Assuming the protest over the Long-Range Strike Bomber award goes Northrop Grumman’s? way, the company expects “modest” sales money from the program in 2016, attending a “gradual, month-by-month increase” in employment on the project, company CEO and president Wes Bush said Thursday. Speaking during a conference call with reporters to discuss the company’s 2015 fourth-quarter results, Bush said the LRS-B “head count” in engineering will increase at a rate “appropriate for the start of this incentive-based program.” The Government Accountability Office is expected to decide within two weeks whether the LRS-B award to Northrop was, as Boeing argued in its protest, “fatally flawed.” Bush expressed confidence the protest would be resolved in Northrop’s favor and that the stop-work order would be lifted shortly thereafter. The program represents a “meaningful opportunity for the company over time,” he added. Northrop was selected to build the LRS-B by the Air Force in October, and Bush said the company remains heavily restricted in what it can say about the program. (For more on Northrop’s fourth quarter earnings, click here.)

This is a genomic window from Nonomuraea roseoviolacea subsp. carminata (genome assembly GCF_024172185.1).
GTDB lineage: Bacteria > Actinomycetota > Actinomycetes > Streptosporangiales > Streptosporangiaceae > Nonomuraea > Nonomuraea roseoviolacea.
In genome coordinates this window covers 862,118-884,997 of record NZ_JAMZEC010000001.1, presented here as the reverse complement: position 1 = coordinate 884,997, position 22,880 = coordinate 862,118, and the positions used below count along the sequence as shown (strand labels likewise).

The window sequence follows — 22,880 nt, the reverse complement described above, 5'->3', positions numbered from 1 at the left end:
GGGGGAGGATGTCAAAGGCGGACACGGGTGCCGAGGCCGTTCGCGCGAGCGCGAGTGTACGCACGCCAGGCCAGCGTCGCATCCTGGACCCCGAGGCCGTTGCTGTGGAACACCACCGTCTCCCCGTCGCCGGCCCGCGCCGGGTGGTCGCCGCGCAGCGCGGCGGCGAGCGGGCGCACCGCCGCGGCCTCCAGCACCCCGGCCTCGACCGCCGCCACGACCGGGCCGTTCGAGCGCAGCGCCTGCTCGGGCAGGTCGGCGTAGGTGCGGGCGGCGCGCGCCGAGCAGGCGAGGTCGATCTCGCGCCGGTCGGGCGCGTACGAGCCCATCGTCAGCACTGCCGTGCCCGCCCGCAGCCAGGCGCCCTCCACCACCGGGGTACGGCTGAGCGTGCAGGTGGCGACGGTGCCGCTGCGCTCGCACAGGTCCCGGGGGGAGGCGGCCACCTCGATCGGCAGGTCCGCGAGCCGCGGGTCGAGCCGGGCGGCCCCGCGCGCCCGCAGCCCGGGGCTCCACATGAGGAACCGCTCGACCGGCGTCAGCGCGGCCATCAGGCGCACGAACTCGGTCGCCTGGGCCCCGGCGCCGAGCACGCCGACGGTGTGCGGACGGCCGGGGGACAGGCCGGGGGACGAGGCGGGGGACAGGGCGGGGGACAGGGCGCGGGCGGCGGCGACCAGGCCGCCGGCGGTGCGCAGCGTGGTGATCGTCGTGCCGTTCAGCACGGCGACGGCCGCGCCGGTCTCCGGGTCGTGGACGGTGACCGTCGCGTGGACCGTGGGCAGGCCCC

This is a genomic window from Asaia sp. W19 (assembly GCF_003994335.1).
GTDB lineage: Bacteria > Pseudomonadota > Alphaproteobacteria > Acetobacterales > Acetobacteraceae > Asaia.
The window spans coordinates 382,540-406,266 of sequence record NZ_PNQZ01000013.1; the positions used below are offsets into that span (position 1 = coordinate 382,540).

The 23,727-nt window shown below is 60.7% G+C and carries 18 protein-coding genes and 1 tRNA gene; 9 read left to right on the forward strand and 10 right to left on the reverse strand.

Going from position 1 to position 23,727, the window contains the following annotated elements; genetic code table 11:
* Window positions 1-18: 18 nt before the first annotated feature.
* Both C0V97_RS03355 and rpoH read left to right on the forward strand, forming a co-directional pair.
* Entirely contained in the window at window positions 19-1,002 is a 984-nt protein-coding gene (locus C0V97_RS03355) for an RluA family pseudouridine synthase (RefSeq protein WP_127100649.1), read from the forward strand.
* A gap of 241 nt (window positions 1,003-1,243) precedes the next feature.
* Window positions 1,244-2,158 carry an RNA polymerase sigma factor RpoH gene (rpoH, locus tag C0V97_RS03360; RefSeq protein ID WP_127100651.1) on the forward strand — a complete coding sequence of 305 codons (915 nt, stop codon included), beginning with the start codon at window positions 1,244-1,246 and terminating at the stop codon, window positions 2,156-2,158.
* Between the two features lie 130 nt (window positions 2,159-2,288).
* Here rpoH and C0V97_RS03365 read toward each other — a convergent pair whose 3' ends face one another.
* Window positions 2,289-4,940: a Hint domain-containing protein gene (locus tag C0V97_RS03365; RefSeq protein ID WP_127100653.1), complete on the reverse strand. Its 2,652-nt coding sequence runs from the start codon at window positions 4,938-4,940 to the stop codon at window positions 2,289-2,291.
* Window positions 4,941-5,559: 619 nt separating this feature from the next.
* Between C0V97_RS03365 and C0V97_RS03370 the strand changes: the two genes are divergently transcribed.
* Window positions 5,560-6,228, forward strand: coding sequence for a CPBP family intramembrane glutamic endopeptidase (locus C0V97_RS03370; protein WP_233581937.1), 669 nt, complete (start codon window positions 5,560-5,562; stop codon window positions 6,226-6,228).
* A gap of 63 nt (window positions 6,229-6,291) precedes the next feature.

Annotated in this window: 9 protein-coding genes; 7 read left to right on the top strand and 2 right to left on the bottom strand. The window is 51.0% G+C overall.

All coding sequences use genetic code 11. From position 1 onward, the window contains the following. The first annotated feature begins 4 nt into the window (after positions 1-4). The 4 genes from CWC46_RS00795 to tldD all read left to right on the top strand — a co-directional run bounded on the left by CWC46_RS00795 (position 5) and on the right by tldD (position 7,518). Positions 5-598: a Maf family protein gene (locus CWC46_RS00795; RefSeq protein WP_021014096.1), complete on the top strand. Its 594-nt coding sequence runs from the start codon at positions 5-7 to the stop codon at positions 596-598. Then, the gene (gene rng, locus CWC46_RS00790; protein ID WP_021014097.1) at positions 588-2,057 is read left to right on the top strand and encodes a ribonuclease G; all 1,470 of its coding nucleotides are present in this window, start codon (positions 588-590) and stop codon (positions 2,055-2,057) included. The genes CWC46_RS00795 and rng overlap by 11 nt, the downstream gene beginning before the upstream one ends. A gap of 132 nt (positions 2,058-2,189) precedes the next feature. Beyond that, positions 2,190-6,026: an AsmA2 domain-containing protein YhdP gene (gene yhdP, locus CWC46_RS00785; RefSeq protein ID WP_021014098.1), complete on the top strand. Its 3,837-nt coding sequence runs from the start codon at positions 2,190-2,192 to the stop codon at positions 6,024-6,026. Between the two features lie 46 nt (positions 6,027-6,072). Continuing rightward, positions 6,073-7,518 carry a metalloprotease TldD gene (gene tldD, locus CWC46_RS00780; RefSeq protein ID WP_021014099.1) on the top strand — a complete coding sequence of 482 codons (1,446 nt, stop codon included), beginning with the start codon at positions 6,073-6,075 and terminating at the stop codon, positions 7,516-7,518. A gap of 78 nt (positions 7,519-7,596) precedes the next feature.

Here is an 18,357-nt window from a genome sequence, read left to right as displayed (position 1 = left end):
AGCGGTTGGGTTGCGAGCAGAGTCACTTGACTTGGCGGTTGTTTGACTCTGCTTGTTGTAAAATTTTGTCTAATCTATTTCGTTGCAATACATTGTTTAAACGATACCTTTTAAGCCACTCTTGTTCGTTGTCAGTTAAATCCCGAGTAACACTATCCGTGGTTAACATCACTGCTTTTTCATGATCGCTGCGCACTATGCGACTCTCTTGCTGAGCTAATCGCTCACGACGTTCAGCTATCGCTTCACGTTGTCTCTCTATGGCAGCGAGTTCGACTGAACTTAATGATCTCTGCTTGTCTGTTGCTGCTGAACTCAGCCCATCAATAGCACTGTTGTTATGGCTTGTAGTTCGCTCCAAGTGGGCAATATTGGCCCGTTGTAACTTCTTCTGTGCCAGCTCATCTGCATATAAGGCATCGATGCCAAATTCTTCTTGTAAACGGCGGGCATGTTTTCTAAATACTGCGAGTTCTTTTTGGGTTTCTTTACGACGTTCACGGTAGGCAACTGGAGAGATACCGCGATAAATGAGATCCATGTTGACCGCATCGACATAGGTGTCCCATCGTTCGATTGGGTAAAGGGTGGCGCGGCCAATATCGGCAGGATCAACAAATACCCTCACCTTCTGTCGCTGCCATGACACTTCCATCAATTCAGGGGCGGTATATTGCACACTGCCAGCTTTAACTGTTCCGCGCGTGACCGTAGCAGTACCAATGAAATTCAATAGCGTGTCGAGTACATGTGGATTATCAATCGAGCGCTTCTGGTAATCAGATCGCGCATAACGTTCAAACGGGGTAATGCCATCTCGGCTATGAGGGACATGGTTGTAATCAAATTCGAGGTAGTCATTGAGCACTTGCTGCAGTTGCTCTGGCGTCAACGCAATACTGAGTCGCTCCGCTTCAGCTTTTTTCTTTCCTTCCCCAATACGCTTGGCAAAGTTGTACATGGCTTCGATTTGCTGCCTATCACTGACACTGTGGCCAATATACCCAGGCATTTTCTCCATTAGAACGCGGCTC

Fazal Mohammed, Software Solutions Director at SAIC, discusses the advantages that SAIC's Cloud One and EITaaS software programs provide for the capability needs of the U.S. Air Force and the U.S. Space Force.